Machine translation vs. human translation
Machine translation means automated translation by computer software. It can be used to translate texts without any human input. Today, the value of the MT market is estimated to be between US$130 million to US$400 million. While custom-built machine translation engines tailored to specific companies can be quite successful, generic machine translation programs such as Google Translate are a different story.
The internet is full of examples of flagrant mistranslations, and most are the work of such machine translation programs. The companies concerned could easily have avoided these serious mistakes – and the accompanying financial losses and damage to their image – by simply investing in a professional human translation.
Sure, machine translation has greatly improved in recent years, and companies with tight deadlines or cost pressures increasingly flee to its embrace. Within seconds, an automatic translation tool can translate an entire website or advertising campaign. And without spending a penny! But as is so often the case in life, you get what you pay for. Or in this case, what you don’t pay for.
There’s a time and place for machine translations like those produced by Google Translate. But the results bear no comparison to the work of a professional translator. Machine translations are fine for personal or informational purposes – if all you need is a rough idea of the content. Say you want to read that Facebook post by your Greek friend or decipher a Spanish blog post about one of your hobbies. But the moment you actually want to send a message to customers or prospects, it’s vital to use a human translator if you don’t want to damage your reputation – or possibly even deal with a backlash of legal problems.
That’s because generic machine translation tools have their limits. They can give you a basic idea of what a text means, but they can’t deliver a consistent, precise translation as a human translator would do. A machine can handle a text much faster than a human translator, of course. But translation is an art as well as a science, and it requires human expertise to craft a text fit for professional purposes.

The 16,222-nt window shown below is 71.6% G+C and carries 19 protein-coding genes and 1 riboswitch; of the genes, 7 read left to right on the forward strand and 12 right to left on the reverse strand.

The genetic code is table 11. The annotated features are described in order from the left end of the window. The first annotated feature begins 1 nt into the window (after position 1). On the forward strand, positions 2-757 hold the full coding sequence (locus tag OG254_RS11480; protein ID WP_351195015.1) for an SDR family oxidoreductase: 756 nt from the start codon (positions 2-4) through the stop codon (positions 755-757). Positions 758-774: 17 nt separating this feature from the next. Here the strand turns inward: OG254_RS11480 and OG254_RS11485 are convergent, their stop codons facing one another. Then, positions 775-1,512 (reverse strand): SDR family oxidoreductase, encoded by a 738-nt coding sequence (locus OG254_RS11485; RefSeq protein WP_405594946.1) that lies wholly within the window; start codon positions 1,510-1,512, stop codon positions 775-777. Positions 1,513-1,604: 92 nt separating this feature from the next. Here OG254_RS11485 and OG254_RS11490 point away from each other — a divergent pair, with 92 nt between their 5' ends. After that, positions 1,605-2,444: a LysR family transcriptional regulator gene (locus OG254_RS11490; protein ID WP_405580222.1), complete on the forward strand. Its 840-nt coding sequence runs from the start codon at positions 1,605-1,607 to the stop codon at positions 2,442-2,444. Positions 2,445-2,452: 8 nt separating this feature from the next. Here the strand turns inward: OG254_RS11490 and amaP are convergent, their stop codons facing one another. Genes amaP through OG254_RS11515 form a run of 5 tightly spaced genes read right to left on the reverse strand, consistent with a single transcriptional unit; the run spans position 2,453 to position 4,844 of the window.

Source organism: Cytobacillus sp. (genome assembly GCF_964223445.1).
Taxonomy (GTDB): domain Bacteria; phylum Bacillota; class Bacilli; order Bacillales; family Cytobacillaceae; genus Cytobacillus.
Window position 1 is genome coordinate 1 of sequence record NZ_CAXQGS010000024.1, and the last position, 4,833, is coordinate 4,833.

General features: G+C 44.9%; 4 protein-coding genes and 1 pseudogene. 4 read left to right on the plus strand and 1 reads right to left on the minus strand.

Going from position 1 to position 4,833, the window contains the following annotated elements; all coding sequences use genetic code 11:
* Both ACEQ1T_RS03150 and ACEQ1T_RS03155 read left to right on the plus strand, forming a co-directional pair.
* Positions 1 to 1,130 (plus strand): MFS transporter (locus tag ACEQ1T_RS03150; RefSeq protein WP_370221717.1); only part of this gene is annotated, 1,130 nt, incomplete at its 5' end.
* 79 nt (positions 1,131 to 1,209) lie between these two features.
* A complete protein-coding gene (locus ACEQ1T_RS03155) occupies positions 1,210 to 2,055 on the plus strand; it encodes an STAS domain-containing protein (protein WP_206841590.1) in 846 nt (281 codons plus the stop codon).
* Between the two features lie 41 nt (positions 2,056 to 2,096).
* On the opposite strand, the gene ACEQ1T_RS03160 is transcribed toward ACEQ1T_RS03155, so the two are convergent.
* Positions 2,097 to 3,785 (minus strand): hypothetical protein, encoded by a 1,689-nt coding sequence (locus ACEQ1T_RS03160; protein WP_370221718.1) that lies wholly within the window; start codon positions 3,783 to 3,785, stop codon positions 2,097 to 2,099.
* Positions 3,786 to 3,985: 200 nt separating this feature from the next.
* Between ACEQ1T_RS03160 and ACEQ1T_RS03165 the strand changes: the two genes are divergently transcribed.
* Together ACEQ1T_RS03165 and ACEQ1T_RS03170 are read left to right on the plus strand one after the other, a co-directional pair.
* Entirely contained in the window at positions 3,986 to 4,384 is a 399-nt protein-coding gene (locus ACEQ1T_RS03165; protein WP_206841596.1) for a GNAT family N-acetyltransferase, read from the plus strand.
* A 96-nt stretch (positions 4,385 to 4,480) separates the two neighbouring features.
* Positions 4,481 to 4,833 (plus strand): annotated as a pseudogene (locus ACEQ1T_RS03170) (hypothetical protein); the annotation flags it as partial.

Translation software should never be used for texts intended for publication, or which will be used in external communications – international advertising campaigns, for example, or websites and newsletters. Texts of this nature don’t just contain information; they showcase a company on an international level. If a text is to be used globally, it should not contain any mistakes. Automatically generated translations might look acceptable at first glance, but they’re generally riddled with mistakes that, quite frankly, make the text laughable to a native speaker upon closer inspection. This can wreak irreparable damage to the credibility and reputation of the company. Many professional translators will refuse to proofread or edit machine translations because this process is actually more time-consuming than translating from scratch. So if you need support from a professional translator to polish a machine-translated text, don’t make the mistake of thinking it will be any cheaper or faster than if you’d gone there directly.
Advertising texts are often packed with rhetoric and figures of speech, the purpose of which is to establish an emotional bond with the customer. Some advertising texts even rhyme! A qualified translator who specialises in marketing will quickly find a corresponding slogan or rhyme so that the translation has the same effect on customers as the original. Online translation tools, on the other hand, can only deliver a literal, word-for-word translation — with no scope for bedazzling rhetoric.
Something to bear in mind the next time you need a text translated.
Originally published in Mensa World Journal, 1 September 2020
Photo by Philipp Katzenberger on Unsplash